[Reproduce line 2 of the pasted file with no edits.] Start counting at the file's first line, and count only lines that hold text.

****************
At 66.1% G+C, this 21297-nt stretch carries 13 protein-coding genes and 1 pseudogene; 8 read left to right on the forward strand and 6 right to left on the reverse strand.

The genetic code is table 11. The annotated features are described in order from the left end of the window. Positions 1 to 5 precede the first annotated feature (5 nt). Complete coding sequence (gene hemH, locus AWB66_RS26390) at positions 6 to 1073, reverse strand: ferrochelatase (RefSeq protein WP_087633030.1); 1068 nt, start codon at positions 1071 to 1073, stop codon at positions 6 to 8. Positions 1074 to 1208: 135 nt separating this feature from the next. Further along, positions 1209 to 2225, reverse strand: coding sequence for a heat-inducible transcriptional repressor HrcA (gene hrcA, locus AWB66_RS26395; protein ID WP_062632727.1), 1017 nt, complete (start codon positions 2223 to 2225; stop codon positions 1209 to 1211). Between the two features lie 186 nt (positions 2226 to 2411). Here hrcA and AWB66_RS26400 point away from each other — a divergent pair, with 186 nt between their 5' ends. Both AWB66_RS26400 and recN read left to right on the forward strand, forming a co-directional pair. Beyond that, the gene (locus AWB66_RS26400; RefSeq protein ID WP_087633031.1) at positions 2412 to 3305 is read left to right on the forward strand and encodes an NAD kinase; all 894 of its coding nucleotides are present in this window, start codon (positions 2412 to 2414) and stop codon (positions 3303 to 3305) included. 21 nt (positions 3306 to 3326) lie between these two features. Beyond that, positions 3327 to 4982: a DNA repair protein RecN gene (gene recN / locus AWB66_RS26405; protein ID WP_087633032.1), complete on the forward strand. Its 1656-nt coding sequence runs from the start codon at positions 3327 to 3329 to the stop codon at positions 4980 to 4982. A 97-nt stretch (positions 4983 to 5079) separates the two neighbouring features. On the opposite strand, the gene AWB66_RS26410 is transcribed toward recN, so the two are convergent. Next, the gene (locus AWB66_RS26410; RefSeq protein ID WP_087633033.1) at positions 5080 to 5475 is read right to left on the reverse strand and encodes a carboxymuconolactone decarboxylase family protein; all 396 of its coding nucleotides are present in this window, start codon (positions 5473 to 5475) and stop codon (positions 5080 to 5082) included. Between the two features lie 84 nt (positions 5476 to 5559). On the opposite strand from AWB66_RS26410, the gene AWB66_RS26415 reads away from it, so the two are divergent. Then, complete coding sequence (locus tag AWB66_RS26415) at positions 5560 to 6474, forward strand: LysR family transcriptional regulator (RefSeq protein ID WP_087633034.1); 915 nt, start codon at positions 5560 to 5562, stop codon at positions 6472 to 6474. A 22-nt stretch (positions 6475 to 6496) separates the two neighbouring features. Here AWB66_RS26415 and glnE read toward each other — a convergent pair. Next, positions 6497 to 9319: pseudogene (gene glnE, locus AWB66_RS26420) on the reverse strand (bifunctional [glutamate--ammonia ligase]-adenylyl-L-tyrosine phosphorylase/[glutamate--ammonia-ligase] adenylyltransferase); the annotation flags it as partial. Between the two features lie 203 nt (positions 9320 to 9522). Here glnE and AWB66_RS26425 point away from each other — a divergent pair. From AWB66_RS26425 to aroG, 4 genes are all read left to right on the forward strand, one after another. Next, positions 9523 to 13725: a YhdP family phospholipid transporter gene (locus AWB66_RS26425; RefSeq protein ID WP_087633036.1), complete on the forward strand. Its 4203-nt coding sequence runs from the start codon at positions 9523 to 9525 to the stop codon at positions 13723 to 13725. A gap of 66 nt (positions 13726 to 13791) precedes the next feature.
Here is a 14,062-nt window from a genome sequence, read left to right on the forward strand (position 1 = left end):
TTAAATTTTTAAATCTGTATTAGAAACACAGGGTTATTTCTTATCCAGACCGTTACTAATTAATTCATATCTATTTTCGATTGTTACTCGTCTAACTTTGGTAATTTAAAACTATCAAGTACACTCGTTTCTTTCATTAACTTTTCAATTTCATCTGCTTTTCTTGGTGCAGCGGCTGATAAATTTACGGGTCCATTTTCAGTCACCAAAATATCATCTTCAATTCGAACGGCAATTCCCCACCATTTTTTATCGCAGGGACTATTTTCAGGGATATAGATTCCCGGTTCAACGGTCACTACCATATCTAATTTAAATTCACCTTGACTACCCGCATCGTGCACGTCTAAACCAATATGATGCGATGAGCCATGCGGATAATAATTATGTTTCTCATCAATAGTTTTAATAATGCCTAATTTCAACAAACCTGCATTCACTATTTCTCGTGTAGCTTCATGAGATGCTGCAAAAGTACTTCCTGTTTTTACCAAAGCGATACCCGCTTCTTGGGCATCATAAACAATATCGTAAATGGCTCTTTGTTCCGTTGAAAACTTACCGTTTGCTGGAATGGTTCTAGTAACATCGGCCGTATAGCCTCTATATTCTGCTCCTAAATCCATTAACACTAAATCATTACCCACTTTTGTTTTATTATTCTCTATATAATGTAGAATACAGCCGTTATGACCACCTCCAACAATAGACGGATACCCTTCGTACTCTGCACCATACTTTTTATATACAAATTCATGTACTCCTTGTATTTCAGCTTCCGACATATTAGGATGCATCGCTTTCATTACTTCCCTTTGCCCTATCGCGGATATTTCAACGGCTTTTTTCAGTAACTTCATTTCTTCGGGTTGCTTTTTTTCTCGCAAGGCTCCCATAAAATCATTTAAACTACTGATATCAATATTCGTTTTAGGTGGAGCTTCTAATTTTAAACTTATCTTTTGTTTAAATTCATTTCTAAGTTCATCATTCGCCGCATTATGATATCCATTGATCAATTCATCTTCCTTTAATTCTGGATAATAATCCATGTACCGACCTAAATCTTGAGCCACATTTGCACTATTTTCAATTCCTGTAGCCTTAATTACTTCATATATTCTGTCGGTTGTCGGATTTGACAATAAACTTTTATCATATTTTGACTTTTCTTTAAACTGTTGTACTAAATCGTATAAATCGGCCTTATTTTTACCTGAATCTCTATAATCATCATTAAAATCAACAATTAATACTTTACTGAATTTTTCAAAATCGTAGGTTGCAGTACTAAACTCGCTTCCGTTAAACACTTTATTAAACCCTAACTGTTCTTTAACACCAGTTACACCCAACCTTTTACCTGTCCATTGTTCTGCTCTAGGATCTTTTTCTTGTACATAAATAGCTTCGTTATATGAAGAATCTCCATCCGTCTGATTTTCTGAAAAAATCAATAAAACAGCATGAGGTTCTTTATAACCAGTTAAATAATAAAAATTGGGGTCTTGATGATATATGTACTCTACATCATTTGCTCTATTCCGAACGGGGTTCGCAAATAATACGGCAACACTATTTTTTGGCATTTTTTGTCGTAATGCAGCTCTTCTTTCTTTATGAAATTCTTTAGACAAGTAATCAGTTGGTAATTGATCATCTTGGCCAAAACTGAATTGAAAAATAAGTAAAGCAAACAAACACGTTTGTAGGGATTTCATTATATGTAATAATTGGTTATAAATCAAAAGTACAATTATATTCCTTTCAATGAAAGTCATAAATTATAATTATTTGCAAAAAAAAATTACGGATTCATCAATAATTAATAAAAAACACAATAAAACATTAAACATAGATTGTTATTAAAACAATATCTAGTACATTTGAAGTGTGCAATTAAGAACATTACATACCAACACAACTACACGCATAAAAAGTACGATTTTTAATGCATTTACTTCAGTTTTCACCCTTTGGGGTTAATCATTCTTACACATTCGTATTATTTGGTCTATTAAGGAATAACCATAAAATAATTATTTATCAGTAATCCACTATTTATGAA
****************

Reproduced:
The genetic code is table 11. The annotated features are described in order from the left end of the window. Positions 1 to 5 precede the first annotated feature (5 nt). Complete coding sequence (gene hemH, locus AWB66_RS26390) at positions 6 to 1073, reverse strand: ferrochelatase (RefSeq protein WP_087633030.1); 1068 nt, start codon at positions 1071 to 1073, stop codon at positions 6 to 8. Positions 1074 to 1208: 135 nt separating this feature from the next. Further along, positions 1209 to 2225, reverse strand: coding sequence for a heat-inducible transcriptional repressor HrcA (gene hrcA, locus AWB66_RS26395; protein ID WP_062632727.1), 1017 nt, complete (start codon positions 2223 to 2225; stop codon positions 1209 to 1211). Between the two features lie 186 nt (positions 2226 to 2411). Here hrcA and AWB66_RS26400 point away from each other — a divergent pair, with 186 nt between their 5' ends. Both AWB66_RS26400 and recN read left to right on the forward strand, forming a co-directional pair. Beyond that, the gene (locus AWB66_RS26400; RefSeq protein ID WP_087633031.1) at positions 2412 to 3305 is read left to right on the forward strand and encodes an NAD kinase; all 894 of its coding nucleotides are present in this window, start codon (positions 2412 to 2414) and stop codon (positions 3303 to 3305) included. 21 nt (positions 3306 to 3326) lie between these two features. Beyond that, positions 3327 to 4982: a DNA repair protein RecN gene (gene recN / locus AWB66_RS26405; protein ID WP_087633032.1), complete on the forward strand. Its 1656-nt coding sequence runs from the start codon at positions 3327 to 3329 to the stop codon at positions 4980 to 4982. A 97-nt stretch (positions 4983 to 5079) separates the two neighbouring features. On the opposite strand, the gene AWB66_RS26410 is transcribed toward recN, so the two are convergent. Next, the gene (locus AWB66_RS26410; RefSeq protein ID WP_087633033.1) at positions 5080 to 5475 is read right to left on the reverse strand and encodes a carboxymuconolactone decarboxylase family protein; all 396 of its coding nucleotides are present in this window, start codon (positions 5473 to 5475) and stop codon (positions 5080 to 5082) included. Between the two features lie 84 nt (positions 5476 to 5559). On the opposite strand from AWB66_RS26410, the gene AWB66_RS26415 reads away from it, so the two are divergent. Then, complete coding sequence (locus tag AWB66_RS26415) at positions 5560 to 6474, forward strand: LysR family transcriptional regulator (RefSeq protein ID WP_087633034.1); 915 nt, start codon at positions 5560 to 5562, stop codon at positions 6472 to 6474. A 22-nt stretch (positions 6475 to 6496) separates the two neighbouring features. Here AWB66_RS26415 and glnE read toward each other — a convergent pair. Next, positions 6497 to 9319: pseudogene (gene glnE, locus AWB66_RS26420) on the reverse strand (bifunctional [glutamate--ammonia ligase]-adenylyl-L-tyrosine phosphorylase/[glutamate--ammonia-ligase] adenylyltransferase); the annotation flags it as partial. Between the two features lie 203 nt (positions 9320 to 9522). Here glnE and AWB66_RS26425 point away from each other — a divergent pair. From AWB66_RS26425 to aroG, 4 genes are all read left to right on the forward strand, one after another. Next, positions 9523 to 13725: a YhdP family phospholipid transporter gene (locus AWB66_RS26425; RefSeq protein ID WP_087633036.1), complete on the forward strand. Its 4203-nt coding sequence runs from the start codon at positions 9523 to 9525 to the stop codon at positions 13723 to 13725. A gap of 66 nt (positions 13726 to 13791) precedes the next feature.